Congratulations to this year's high school, college and university graduates! The current crop includes our son, who was recruited by a major corporation. The location of his new job will affect his travel patterns and therefore the transportation costs he bears and imposes for the next few years: until now he could get around fine by walking, cycling and public transport, but his new worksite is outside the city center, difficult to access except by automobile. As a result he will spend a significant portion of his new income to purchase and operate a car, and contribute to traffic congestion, parking costs and pollution. This is an example of how land use decisions, such as where corporations locate their offices, affects regional transport patterns and costs. It illustrates research showing that where people work and shop has as much impact on their travel habits as where they live.
Other recent research offers additional insights. A report titled Land Use and Traffic Congestion, published by the Arizona Department of Transportation, is changing the way we think about congestion and solutions. It found that residents of higher-density neighborhoods in Phoenix, Arizona drive substantially less than otherwise similar residents located in lower-density, automobile-dependent suburban neighborhoods. For example, the average work trip was a little longer than seven miles for higher-density neighborhoods compared with almost 11 miles in more suburban neighborhoods, and the average shopping trip was less than three miles compared with over four miles in suburban areas. These differences result in urban dwellers driving about a third fewer daily miles than their suburban counterparts.
That is unsurprising. There is plenty of evidence that land use factors such as density, mix and road connectivity affect the amount people travel. However, the study made an important additional discovery. It found that roadways in more compact, mixed, multi-modal communities tend to be less congested. This results from the lower vehicle trip generation, particularly for local errands, more walking and public transit travel, and because the more connected street networks offer more route options so traffic is less concentrated on a few urban arterials. This contradicts our earlier assumptions.
In the past experts often assumed that, although more compact development increases overall accessibility (it increases the number of goods and activities within an area and therefore reduces the travel costs required to reach them), it increases local roadway congestion intensity, a point used to criticize smart growth.
It turns out that this criticism is untrue. It fails to account for real world conditions. Not only does smart growth significantly reduce automobile trips, by offering better accessibility options it allows people to respond to congestion by shifting mode and route. For example, when congestion is a problem you walk or bike to local stores rather than driving to a more distant shopping center, some commuters shift to alternative modes, and motorists can shift to less congested routes for some trips. These solutions are not possible on newer suburban communities where destinations are dispersed; walking, cycling and public transport inferior; and hierarchical road networks channel all traffic onto major arterials.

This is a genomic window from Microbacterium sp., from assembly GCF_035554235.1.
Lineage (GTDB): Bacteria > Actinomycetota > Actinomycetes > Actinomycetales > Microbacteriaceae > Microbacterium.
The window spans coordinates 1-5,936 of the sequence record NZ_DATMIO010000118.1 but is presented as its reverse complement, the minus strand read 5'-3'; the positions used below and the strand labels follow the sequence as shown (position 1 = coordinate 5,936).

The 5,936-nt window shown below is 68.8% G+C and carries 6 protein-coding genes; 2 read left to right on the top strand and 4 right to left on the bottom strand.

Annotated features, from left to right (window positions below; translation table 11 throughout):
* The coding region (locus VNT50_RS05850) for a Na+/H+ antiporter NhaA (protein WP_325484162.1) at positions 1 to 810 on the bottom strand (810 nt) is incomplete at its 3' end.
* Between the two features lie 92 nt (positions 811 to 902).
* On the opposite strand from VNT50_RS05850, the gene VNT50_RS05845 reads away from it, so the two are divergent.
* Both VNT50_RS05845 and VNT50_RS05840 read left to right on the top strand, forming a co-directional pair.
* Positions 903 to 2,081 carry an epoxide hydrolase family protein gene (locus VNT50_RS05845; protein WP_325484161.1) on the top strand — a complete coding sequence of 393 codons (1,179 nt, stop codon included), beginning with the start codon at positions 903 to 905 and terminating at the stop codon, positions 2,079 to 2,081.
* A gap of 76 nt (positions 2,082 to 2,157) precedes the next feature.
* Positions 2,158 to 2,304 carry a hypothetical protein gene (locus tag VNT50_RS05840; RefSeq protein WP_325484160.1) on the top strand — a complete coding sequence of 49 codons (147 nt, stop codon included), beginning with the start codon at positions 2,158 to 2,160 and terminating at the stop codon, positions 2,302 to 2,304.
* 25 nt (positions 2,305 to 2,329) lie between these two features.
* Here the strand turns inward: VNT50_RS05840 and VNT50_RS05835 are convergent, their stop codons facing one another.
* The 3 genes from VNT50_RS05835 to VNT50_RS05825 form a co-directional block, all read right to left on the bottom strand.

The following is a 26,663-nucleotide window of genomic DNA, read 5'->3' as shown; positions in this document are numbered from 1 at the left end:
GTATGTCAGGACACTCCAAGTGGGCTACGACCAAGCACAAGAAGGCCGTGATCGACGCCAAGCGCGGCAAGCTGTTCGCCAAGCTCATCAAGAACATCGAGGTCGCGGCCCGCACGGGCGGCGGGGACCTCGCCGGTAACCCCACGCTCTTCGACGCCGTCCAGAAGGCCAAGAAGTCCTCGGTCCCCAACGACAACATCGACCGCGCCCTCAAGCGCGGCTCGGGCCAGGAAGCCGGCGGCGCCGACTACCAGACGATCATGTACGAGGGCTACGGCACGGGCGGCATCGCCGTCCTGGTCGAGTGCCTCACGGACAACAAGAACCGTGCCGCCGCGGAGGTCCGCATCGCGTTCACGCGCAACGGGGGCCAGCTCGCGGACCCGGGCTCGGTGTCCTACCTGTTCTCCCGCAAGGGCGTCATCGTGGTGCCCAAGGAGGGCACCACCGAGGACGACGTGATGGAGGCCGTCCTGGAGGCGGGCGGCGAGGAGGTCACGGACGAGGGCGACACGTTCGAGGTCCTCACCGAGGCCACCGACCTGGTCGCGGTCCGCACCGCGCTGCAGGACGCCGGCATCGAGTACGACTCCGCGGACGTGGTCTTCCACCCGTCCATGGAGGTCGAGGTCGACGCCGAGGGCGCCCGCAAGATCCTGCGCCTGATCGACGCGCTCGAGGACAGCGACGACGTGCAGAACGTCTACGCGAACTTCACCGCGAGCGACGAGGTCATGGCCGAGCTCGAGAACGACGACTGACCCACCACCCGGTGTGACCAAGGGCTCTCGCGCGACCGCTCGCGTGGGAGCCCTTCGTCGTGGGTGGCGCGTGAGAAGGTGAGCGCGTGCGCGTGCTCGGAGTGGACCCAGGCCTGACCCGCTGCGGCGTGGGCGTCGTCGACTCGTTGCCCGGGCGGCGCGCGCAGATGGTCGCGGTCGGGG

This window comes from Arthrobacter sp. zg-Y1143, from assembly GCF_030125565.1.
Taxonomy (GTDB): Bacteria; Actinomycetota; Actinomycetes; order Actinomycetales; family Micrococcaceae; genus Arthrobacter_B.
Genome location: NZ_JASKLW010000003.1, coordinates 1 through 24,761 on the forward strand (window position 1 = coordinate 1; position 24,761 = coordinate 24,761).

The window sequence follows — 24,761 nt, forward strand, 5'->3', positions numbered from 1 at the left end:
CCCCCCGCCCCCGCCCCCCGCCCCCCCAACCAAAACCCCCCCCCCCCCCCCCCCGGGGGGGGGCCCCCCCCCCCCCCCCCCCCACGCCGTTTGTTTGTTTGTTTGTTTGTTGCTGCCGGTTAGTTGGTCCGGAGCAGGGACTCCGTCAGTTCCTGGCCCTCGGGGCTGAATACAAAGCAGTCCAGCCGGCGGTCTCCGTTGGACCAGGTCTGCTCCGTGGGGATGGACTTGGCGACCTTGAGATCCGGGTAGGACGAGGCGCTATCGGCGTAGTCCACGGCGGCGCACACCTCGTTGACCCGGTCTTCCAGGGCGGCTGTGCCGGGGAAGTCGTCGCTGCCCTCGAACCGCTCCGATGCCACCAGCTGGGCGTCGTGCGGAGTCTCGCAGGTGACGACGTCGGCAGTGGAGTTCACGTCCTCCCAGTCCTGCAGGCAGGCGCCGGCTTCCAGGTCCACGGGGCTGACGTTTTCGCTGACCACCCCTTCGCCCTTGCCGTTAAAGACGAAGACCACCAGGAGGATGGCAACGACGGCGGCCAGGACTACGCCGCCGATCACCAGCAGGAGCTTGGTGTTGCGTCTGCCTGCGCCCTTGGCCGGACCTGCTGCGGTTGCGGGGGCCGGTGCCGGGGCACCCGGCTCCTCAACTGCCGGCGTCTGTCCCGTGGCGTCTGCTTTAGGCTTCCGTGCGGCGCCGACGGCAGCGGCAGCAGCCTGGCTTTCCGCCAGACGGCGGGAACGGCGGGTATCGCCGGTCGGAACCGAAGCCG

This has important implications for transport and land use planning. It indicates that smart growth development policies have smaller costs and greater benefits than usually recognized, including local and regional traffic congestion reductions, but it also indicates that these benefits are contingent; they require an integrated set of policies including increased density, mix, connectivity and transport options. As a result, the best response to smart growth criticism is more smart growth, for example, more density and mix, additional pedestrian and public transit improvements, more connected transport networks, more parking management, and additional incentives to shift travel mode.
Critics often assume that smart growth consists only of increased development density. If that were true then some of their criticisms could have merit, but it is inaccurate, as discussed in a previous column, An Inaccurate Attack On Smart Growth. Smart growth involves a combination of increased development density and mix, more connected paths and roads, and improved transport options. Together, these land use reforms can provide a host of direct and indirect benefits.
For more information
Md Aftabuzzaman, Graham Currie and Majid Sarvi (2011), "Exploring The Underlying Dimensions Of Elements Affecting Traffic Congestion Relief Impact Of Transit," Cities, Vol. 28, Is. 1 (www.sciencedirect.com/science/journal/02642751), February, Pages 36-44.
Wendell Cox (2003), How Higher Density Makes Traffic Worse, Public Purpose (www.publicpurpose.com/pp57-density.htm).
J. Richard Kuzmyak (2012), Land Use and Traffic Congestion, Report 618, Arizona Department of Transportation (www.azdot.gov); at www.azdot.gov/TPD/ATRC/publications/project_reports/PDF/AZ618.pdf.
J. Richard Kuzmyak, Jerry Walters, Hsi-hwa Hu, Jason Espie, and Dohyung Kim (2012), Travel Behavior and Built Environment: Exploring the Importance of Urban Design at the Non-Residential End of the Trip, Lincoln Institute of Land Policy (www.lincolninst.edu); at www.lincolninst.edu/pubs/dl/2057_1379_Kuzmyak%20WP12RK1.pdf.
Todd Litman (2011), Smart Congestion Relief: Comprehensive Analysis Of Traffic Congestion Costs and Congestion Reduction Benefits, Victoria Transport Policy Institute (www.vtpi.org); at www.vtpi.org/cong_relief.pdf.